Not yet a week old, it’s been exciting and very busy welcoming Pierce into our family. Pierce has been pretty laid-back about the whole process, preferring to nap through most of the transition.  He’s doing so well and can already lift his head to take in the sights.  It’s been amusing to watch Madeline cycle through emotions of indifference, surprise, resentment, and acceptance.  Right now she loves being a big girl helper and fetches Pierce more blankets and toys than he needs. We are so excited to have Pierce a part of our family. Please enjoy some photos from Pierce’s first full day out in the world!

Beautiful photos thanks to one of Pierce’s hospital visitors (and first cousin once removed) — Molly Jo.

One Year

August is a special month for us.  We recently celebrated Madeline’s 1st birthday and our 8th wedding anniversary, as well as reached the year point since we said goodbye to Lydia.

Madeline is doing a wonderful job growing and learning.  She started to crawl and is especially tenacious about using that ability to reach power cords and Oliver’s glasses. If you’ve seen her lately, you might have heard one of her stories; they’re abstract of course, made up of tiny baby babbles. Madeline also enjoys tasting blueberries, pumpkin, and turkey.  Later today she will pose for her one year pictures. We still have Birth to 3 therapy twice a month and longer term follow up appointments, but other than that, she is mostly done with her medical appointments. Madeline is a very happy baby.

madeline tissue paper

This month, Oliver and I both wanted to do something to honor Lydia’s memory.  Oliver emceed a fundraising event hosted by SOAR (details: it was a decade themed event and Oliver wore a coral dress shirt with ruffles) and I participated on a committee at St. Elizabeth working to purchase a new transport isolette for their NICU (details: we got it!). With our families, we are also putting together care packages for other families currently staying in the NICU.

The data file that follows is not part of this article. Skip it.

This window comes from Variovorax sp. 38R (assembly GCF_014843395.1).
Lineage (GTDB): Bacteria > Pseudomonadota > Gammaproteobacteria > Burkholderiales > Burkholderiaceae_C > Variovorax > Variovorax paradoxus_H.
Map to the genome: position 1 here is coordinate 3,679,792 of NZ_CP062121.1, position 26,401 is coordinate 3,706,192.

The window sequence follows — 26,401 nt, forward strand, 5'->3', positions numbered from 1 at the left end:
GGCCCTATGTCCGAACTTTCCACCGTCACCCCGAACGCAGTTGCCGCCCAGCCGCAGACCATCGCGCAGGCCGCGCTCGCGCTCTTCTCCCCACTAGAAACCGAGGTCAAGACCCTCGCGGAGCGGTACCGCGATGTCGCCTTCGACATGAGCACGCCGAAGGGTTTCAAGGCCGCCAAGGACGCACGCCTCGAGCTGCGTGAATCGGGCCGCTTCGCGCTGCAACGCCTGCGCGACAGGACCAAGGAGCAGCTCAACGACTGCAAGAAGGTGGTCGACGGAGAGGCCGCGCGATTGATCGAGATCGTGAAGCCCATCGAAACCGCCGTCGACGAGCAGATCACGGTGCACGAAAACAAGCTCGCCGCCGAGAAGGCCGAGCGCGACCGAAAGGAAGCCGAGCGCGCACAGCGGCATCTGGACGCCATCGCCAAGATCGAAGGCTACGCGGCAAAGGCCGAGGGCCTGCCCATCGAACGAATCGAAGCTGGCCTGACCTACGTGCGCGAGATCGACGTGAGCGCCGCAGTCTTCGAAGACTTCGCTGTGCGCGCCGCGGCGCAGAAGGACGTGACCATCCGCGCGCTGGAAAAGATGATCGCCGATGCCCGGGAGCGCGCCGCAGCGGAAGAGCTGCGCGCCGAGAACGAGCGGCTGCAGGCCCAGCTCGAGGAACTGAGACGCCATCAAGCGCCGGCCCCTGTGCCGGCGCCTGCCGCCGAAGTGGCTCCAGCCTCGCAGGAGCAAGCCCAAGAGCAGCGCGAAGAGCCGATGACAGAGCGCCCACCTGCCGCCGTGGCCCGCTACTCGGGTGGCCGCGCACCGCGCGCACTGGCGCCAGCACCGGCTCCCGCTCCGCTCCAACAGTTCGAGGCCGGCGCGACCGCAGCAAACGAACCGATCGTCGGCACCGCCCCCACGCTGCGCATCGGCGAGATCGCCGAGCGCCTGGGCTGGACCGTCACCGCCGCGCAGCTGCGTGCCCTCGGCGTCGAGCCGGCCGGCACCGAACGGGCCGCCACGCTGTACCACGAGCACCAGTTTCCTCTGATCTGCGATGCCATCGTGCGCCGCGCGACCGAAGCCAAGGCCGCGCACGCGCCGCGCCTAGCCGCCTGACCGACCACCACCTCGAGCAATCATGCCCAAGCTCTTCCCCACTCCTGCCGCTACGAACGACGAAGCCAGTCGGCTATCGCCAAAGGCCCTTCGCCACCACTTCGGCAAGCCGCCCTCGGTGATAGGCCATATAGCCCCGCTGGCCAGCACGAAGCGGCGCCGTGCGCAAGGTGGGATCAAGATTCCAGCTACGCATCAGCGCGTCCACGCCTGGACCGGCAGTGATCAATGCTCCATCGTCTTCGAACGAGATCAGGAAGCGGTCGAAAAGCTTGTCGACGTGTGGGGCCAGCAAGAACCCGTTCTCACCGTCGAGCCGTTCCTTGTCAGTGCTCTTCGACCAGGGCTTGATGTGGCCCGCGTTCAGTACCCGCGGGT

We’re thrilled Madeline is doing so well and that we can do some good in Lydia’s name, but things aren’t that simple.  Things are hard. We’ve spent countless appointments with Madeline to get her where she is now and have spent a year mourning Lydia.

A lot of people refer to Madeline as a miracle and she is. She has come out winning out of a long struggle. No one has told me that Lydia is a miracle, but of course she is. During our c-section, Oliver was able to cut Lydia’s umbilical cord and Lydia came back in to the operating room to wave at me, victories because she was strong enough to sustain the event of her birth.  Lydia fought hard for 5 days, but her loss of life was not because she didn’t try hard enough.  Her lungs simply didn’t have the capacity they needed.

On the day that Lydia died, Oliver and I stood by her isolette, talking with one of her nurses about the situation. Lydia’s heart rate started to plummet.  I started crying and told them to take her out of the isolette, she should be with me for her final moments. I had only been allowed to hold her one other time.  We wrapped her up on my chest as the monitor began to flat line.  I could feel her slight warmth and soft skin, but also her weakness. Then, slowly, Lydia brought her heart rate from 0 back to the normal range.  Oliver and I took turns holding Lydia, giving her what she needed, showing her she was part of our family.  Hours later, held again by me, Lydia said goodbye.

Every day I celebrate her life, but it’s been hard to accept what happened.  It’s not fair nor right.  It’s akin to a car accident: Twin to Twin Transfusion Syndrome occurs randomly and it was impossible to stop. I wonder why she was given to our family for such a short time and it’s impossible to answer.  Our idea of a miracle is tied closely to our desire to be invincible. We always want things to go back to normal, to get another day; we try to ignore the obvious fact that for each of our stories, that will not be the case, on some day. What Oliver and I do know is that no matter what, we would have always chosen to bear this pain to be able to meet her. Lydia only had 5 days with her family but I think there’s a miracle in that.


When I was pregnant with Madeline and Lydia, Oliver and I followed the old rule of waiting until first trimester was over to share the news.  Even though we waited to brag about our twins, a coworker scolded me a little bit about telling people so early, he thought I should have waited until things were more secure. That type of thinking punishes mothers, their partners, and the baby.  If something does happen to the baby, there are very few shared happy memories and, worse, no support network to reach out to. However, the taboos surrounding pregnancy and death are ones the we can change. A better culture surrounding these life events would make all the difference for new parents and grieving parents.  I also wish I had pipped up earlier so everyone had more time to celebrate Lydia’s life than 10 weeks.

So, we are happy to announce we’re pregnant with our third child, due on March 29, 2017.  The baby is healthy and about the size a thumb print.  He(?) is working hard on getting all of his systems in place but already has tiny toes and fingers. And, of course, brown hair and brown eyes are a given in this Zornow family.